When we meet the very, very young precursor to Angelyne, that is a character that I had no audio on and limited visual examples. [There were] many anecdotes, but nothing that felt as deeply researchable as the Angelyne with a capital A. Creating the connective tissue, watching her body and voice [and] emotional life move through the decades and then wondering, “Where could that have stemmed from? How close is that to what we’ve become?” Finding that connective tissue was very challenging. When you add in covering yourself with prosthetics, a sprained ankle, blisters, and styes in my eyes from contacts — and having a baby in the middle! — it was very arduous.
Was there one physical element that was harder to grasp than the others?
Subtle nuances between different eras. How vocally and physically the character evolved; how high the shoulders are based on age; how tight the walk is. When you want your body to move in a way in which it doesn’t usually, and you want your voice to do that for 12 hours a day you have to work really hard and pattern all of those things, and do that for 1000s of hours to get it to feel natural on the day [so] that those mannerisms don’t feel like flourishes. They feel like they’re coming from your guts and [are] very instinctual. It was [about] moving between those era and making it feel natural. That took a lot of time.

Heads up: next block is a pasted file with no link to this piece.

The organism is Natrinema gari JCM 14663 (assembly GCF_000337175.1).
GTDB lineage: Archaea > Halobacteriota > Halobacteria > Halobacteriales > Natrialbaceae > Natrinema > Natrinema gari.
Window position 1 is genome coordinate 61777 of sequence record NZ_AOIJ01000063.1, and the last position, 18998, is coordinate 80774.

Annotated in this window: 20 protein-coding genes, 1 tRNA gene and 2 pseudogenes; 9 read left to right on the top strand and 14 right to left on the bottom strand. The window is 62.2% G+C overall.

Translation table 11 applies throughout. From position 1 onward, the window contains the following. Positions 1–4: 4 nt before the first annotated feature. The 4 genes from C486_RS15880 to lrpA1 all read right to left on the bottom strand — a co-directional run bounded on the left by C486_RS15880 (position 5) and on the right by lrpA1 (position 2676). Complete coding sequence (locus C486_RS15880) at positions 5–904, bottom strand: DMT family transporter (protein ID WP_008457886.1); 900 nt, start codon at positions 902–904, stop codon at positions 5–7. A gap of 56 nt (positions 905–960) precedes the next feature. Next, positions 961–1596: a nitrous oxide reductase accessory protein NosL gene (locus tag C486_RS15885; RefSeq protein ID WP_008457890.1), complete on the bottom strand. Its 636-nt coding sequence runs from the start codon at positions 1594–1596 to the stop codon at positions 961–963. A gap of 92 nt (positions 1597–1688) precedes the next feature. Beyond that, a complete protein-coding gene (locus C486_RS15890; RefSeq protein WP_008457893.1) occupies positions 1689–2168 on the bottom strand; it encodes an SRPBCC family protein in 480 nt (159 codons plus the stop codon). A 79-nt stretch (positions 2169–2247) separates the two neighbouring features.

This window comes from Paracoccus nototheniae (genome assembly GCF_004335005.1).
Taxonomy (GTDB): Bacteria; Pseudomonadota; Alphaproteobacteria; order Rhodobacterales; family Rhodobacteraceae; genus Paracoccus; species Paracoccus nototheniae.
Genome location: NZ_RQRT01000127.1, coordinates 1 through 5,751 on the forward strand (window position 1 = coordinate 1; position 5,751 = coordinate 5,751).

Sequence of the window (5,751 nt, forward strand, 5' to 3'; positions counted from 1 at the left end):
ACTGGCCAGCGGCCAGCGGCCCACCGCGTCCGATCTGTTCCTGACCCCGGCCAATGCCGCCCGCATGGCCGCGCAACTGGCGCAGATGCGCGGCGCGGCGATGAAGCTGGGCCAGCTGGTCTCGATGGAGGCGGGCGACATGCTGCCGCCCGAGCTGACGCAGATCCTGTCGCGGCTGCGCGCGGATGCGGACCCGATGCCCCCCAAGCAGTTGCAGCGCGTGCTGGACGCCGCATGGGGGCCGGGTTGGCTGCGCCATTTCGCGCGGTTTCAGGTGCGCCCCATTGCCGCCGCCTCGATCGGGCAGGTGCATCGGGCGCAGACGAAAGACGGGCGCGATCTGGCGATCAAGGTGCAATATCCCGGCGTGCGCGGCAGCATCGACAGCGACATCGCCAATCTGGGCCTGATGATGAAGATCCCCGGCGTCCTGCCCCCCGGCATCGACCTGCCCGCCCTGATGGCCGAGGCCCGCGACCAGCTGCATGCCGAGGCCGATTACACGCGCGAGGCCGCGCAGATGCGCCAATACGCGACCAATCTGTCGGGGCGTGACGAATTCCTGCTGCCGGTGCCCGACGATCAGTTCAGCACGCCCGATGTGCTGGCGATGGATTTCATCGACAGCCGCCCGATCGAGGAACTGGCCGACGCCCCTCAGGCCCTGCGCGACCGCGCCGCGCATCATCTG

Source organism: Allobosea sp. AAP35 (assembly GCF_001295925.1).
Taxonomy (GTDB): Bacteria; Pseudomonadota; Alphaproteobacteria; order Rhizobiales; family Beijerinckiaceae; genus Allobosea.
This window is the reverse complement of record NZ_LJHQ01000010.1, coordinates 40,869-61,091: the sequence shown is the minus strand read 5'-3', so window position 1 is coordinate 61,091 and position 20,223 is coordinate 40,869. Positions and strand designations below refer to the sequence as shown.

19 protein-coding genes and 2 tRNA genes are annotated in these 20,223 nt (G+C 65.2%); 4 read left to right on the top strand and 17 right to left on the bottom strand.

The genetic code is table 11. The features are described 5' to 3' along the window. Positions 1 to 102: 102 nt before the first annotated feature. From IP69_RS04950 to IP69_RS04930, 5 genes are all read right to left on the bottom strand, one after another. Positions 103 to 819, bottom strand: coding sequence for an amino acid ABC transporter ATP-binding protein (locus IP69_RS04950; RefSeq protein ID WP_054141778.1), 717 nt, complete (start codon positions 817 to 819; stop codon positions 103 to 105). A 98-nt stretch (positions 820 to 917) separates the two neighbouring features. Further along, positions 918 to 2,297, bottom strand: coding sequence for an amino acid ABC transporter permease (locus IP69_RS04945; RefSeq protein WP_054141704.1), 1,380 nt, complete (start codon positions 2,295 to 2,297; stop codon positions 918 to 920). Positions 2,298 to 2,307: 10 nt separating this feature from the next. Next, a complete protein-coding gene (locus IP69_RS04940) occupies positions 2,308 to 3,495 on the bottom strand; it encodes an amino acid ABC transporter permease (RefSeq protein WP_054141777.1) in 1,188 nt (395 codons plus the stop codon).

Did playing Angelyne affect how you move through the world as a woman and actress?
Angelyne says something that I think is so moving: she wants everyone to be a superstar and she wants everyone to be able to have the feeling that she has, which is that you can make the impossible possible. This was a Herculean feat to get a show made; to convince people that this was worth doing, that this mattered, that this has such an incredible resonance to where we are in society today. This is not a niche L.A. story.
This is the story of reinvention [and] survival. Holding her work close to my heart made me believe that I could do that. Although it’s nice to just be an actor for hire and [not worry about producer problems] I also love getting to work on a show with women, and I love getting to tell stories. It’s made me think that if you want something and you work hard enough for it and you give it tens of thousands of hours you can make the impossible possible.
“Angelyne” streams Fridays on Peacock.